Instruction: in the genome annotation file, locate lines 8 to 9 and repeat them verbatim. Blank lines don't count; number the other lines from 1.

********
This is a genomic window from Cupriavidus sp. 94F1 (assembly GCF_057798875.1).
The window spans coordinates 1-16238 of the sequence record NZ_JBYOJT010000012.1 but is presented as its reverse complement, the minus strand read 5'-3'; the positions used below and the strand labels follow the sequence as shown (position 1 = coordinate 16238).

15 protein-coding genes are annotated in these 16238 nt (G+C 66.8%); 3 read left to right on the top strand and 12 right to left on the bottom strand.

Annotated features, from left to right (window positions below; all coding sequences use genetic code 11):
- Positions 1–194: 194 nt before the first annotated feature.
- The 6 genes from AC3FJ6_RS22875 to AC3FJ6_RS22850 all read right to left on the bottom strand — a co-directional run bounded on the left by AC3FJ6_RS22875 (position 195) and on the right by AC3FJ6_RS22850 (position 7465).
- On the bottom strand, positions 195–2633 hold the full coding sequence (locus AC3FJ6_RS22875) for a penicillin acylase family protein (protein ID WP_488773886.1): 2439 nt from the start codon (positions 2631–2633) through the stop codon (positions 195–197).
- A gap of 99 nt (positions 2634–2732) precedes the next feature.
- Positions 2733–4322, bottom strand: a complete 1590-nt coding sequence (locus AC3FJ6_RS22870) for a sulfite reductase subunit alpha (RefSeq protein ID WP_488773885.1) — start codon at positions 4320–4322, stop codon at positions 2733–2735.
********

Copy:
- A gap of 99 nt (positions 2634–2732) precedes the next feature.
- Positions 2733–4322, bottom strand: a complete 1590-nt coding sequence (locus AC3FJ6_RS22870) for a sulfite reductase subunit alpha (RefSeq protein ID WP_488773885.1) — start codon at positions 4320–4322, stop codon at positions 2733–2735.